There are many obstacles to drilling in the Arctic Refuge. There are no roads or facilities, so building the infrastructure to support oil drilling would be expensive. There has always been strong opposition to drilling in the refuge, which has only intensified as climate change has worsened, driven by the burning of fossil fuels. Arctic Alaska has warmed at least three times more than other parts of the country, posing new risks to oil infrastructure on the North Slope as the permafrost melts.
“If you look at project proposals in other parts of the Arctic, they use things like coolants to freeze permafrost so they can dig further,” said Jenny Roland Shea, deputy director of public lands at the Center for American Progress. liberal thought tank. “It’s not getting colder in the Arctic. It’s getting harder to do things like workouts, and it’s a treadmill.”
Indigenous Alaskan groups with ancestral ties to the refuge celebrated the oil companies’ withdrawal from what they considered sacred land.
“These exits clearly show that international companies recognize what we have known all along: Drilling into an Arctic refuge is not worth the economic risks and responsibility that results from development in the Holy Land without the consent of the indigenous peoples,” the Guichen Steering Committee said in a statement. “The Guechen are united against any development in the coastal plain of the Arctic Reserve.”
Some oil industry analysts see Alaska’s departure as a sign of increased fiscal discipline by oil companies as renewable energy becomes their focus.
Investment advisory firm Raymond James conducted a survey of 50 large oil and gas companies and found that global capital spending was still 5 per cent lower in the pre-pandemic period. levels. The company’s senior energy analyst, Pavel Molchanov, said he also found that ESG considerations – environment, sustainability and governance – are driving these companies toward low-carbon energy such as wind and solar.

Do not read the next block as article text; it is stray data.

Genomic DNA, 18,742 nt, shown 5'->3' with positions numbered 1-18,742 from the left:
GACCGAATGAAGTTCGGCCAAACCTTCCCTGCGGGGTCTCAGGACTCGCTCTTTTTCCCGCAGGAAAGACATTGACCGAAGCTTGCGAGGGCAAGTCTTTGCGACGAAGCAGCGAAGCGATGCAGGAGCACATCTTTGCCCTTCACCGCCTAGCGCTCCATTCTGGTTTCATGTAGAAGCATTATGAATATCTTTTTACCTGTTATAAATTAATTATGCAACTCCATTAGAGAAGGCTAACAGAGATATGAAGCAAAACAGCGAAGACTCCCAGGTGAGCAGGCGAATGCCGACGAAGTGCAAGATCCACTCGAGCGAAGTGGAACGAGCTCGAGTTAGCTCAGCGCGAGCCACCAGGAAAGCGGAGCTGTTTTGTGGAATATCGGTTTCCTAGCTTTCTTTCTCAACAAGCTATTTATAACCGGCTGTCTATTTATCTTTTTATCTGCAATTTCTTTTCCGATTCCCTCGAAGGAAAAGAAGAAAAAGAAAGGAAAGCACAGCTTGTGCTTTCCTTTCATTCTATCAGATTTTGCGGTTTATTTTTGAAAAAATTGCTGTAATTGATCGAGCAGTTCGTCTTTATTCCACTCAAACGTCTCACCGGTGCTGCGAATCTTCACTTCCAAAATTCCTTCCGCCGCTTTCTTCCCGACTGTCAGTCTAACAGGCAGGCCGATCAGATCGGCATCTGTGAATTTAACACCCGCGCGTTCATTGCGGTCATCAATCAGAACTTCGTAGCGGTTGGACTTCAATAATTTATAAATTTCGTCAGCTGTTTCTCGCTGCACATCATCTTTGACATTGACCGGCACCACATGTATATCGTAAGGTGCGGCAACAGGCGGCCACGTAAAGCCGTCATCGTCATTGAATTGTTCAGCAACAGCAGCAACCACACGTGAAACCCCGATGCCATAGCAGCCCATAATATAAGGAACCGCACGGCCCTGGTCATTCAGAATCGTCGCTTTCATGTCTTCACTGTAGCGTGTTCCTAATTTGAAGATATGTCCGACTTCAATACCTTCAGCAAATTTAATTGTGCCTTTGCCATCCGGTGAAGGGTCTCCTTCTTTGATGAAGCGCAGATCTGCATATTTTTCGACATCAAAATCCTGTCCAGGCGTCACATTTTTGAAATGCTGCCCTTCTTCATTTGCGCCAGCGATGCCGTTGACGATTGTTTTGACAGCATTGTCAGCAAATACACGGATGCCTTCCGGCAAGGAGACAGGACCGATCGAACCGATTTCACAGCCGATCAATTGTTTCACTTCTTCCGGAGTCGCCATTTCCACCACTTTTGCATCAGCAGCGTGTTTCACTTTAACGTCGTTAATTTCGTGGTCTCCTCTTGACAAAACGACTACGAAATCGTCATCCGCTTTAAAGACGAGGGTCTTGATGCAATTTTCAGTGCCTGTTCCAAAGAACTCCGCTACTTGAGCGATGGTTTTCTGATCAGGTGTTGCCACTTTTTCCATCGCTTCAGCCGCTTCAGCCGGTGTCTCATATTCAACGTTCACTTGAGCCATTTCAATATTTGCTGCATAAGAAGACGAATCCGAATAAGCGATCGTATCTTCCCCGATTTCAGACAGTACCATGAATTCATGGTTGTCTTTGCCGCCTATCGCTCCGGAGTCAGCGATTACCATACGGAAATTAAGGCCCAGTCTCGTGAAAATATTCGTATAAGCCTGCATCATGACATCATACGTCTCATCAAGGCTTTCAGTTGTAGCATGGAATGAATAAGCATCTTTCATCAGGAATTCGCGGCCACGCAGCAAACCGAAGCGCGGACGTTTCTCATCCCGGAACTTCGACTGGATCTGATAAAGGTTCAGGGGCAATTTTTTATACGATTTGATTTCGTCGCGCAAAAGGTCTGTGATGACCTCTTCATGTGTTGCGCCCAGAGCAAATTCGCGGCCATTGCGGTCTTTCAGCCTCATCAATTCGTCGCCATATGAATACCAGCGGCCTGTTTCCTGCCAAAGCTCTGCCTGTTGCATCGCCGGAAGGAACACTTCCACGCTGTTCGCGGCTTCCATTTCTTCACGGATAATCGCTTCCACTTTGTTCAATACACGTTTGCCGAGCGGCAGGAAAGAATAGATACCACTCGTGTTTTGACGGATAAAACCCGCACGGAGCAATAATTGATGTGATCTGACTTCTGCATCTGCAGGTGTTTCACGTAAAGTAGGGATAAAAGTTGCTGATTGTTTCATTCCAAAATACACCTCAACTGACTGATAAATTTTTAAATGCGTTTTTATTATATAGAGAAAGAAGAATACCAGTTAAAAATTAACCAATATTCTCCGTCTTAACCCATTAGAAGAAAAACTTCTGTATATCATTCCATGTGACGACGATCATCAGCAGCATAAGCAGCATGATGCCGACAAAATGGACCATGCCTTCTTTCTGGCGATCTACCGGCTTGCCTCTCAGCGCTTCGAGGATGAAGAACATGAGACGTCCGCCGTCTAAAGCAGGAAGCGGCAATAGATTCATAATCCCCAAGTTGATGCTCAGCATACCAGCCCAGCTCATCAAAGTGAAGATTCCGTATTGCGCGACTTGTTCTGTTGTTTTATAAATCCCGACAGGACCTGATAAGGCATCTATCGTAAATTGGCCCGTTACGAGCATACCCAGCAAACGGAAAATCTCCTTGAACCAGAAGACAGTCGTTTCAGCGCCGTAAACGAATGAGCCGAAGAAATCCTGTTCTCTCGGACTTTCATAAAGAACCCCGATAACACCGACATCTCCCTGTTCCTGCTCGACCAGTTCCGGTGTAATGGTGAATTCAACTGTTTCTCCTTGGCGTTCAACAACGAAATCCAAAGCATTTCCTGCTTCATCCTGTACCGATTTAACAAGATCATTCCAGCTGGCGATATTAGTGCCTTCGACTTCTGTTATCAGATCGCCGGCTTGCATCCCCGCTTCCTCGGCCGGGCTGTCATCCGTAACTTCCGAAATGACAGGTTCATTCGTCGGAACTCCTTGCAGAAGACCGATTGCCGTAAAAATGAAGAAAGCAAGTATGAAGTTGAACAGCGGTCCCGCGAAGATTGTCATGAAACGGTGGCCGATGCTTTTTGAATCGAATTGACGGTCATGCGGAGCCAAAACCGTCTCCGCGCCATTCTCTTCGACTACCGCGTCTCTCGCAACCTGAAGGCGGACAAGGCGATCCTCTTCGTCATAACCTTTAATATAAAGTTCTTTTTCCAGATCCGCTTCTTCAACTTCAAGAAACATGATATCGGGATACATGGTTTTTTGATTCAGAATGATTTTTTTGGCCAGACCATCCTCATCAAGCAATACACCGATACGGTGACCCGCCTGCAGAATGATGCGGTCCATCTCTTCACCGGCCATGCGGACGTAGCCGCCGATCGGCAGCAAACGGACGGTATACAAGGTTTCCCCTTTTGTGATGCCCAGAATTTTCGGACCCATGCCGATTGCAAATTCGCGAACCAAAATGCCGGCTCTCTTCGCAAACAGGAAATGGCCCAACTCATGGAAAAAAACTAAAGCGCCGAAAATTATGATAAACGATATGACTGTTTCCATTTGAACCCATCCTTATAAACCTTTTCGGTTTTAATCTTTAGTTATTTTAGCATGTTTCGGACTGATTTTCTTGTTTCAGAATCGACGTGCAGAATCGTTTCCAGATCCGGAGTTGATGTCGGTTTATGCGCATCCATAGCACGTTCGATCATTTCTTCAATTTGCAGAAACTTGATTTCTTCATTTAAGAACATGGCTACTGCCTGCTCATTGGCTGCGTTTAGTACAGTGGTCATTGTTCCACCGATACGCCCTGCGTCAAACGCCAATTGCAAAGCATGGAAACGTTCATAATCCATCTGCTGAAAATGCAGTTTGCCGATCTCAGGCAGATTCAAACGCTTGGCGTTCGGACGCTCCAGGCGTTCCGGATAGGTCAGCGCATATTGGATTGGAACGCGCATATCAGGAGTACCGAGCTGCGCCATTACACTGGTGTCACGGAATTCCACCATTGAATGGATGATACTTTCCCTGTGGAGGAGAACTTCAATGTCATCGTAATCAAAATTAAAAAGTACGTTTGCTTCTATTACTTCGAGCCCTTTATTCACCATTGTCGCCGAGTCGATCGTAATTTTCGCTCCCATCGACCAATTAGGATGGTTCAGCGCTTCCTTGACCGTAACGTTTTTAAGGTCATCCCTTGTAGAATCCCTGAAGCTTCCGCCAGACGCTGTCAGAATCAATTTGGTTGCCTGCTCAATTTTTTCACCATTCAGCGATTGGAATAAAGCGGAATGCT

“As much as these companies continue to dig, the focus is on the better-established and less-risky opportunities: West Texas, North Dakota, Brazil, Norway,” he said. “There is practically no desire for high-risk exploration in places like Alaska.”
Regenerate Alaska, which purchased a 23,000-acre lease during the Trump administration sale, has requested a refund of its fees and rental payments. Last month, the BLM complied with that request, according to an interior spokesperson.
In addition to the state agency, a company called Knik Arm Services, a real estate investment firm founded in 2020 by investor Mark Graber, has a lease on Coastal Plain.
Many Alaskans still hope that exploration will continue.
“Alaskans have not given up on ANWR and the state is still involved,” former Deputy Governor Mead Treadwell said in an email. “ANWR has been a long battle, but if the government that leases the land does not support exploration and development after that, it discourages investors. This is why the state has taken the fight as its own.”
Treadwell, a business and Republican investor who has also served as chair of the US Arctic Research Commission, noted that development will also continue in other parts of the state.
Interior officials are currently reviewing a proposal from ConocoPhillips to build willow projecta network of drilling sites and a production facility in the Alaska National Petroleum Reserve, west of the Arctic Refuge.
Environmental groups said they remained committed to curbing such development.
“While Chevron and others have changed their minds regarding the Arctic Refuge, others remain intent on expanding oil development in the Arctic,” Grafe said.